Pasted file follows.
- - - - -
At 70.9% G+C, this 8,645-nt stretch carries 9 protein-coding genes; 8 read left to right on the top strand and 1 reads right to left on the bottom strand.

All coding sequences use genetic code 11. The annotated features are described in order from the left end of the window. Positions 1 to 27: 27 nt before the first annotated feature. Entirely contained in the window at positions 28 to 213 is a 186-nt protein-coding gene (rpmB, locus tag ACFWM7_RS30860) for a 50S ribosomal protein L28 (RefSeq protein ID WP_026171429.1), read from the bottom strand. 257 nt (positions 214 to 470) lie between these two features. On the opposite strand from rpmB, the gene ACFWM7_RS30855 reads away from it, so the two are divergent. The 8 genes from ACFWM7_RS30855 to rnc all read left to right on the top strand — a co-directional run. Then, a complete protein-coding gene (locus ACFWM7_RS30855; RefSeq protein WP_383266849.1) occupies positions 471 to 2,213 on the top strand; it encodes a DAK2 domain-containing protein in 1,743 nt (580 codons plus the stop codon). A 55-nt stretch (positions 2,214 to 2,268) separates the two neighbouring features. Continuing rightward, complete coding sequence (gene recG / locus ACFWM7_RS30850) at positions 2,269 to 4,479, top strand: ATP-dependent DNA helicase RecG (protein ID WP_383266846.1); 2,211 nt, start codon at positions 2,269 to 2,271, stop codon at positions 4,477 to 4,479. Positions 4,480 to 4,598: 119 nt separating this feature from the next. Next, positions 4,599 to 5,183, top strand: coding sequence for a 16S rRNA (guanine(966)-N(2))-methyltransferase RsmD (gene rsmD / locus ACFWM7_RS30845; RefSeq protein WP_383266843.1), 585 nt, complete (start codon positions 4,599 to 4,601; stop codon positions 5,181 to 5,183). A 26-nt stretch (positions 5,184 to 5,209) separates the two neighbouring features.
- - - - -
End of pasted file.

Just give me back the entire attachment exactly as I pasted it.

At 70.9% G+C, this 8,645-nt stretch carries 9 protein-coding genes; 8 read left to right on the top strand and 1 reads right to left on the bottom strand.

All coding sequences use genetic code 11. The annotated features are described in order from the left end of the window. Positions 1 to 27: 27 nt before the first annotated feature. Entirely contained in the window at positions 28 to 213 is a 186-nt protein-coding gene (rpmB, locus tag ACFWM7_RS30860) for a 50S ribosomal protein L28 (RefSeq protein ID WP_026171429.1), read from the bottom strand. 257 nt (positions 214 to 470) lie between these two features. On the opposite strand from rpmB, the gene ACFWM7_RS30855 reads away from it, so the two are divergent. The 8 genes from ACFWM7_RS30855 to rnc all read left to right on the top strand — a co-directional run. Then, a complete protein-coding gene (locus ACFWM7_RS30855; RefSeq protein WP_383266849.1) occupies positions 471 to 2,213 on the top strand; it encodes a DAK2 domain-containing protein in 1,743 nt (580 codons plus the stop codon). A 55-nt stretch (positions 2,214 to 2,268) separates the two neighbouring features. Continuing rightward, complete coding sequence (gene recG / locus ACFWM7_RS30850) at positions 2,269 to 4,479, top strand: ATP-dependent DNA helicase RecG (protein ID WP_383266846.1); 2,211 nt, start codon at positions 2,269 to 2,271, stop codon at positions 4,477 to 4,479. Positions 4,480 to 4,598: 119 nt separating this feature from the next. Next, positions 4,599 to 5,183, top strand: coding sequence for a 16S rRNA (guanine(966)-N(2))-methyltransferase RsmD (gene rsmD / locus ACFWM7_RS30845; RefSeq protein WP_383266843.1), 585 nt, complete (start codon positions 4,599 to 4,601; stop codon positions 5,181 to 5,183). A 26-nt stretch (positions 5,184 to 5,209) separates the two neighbouring features.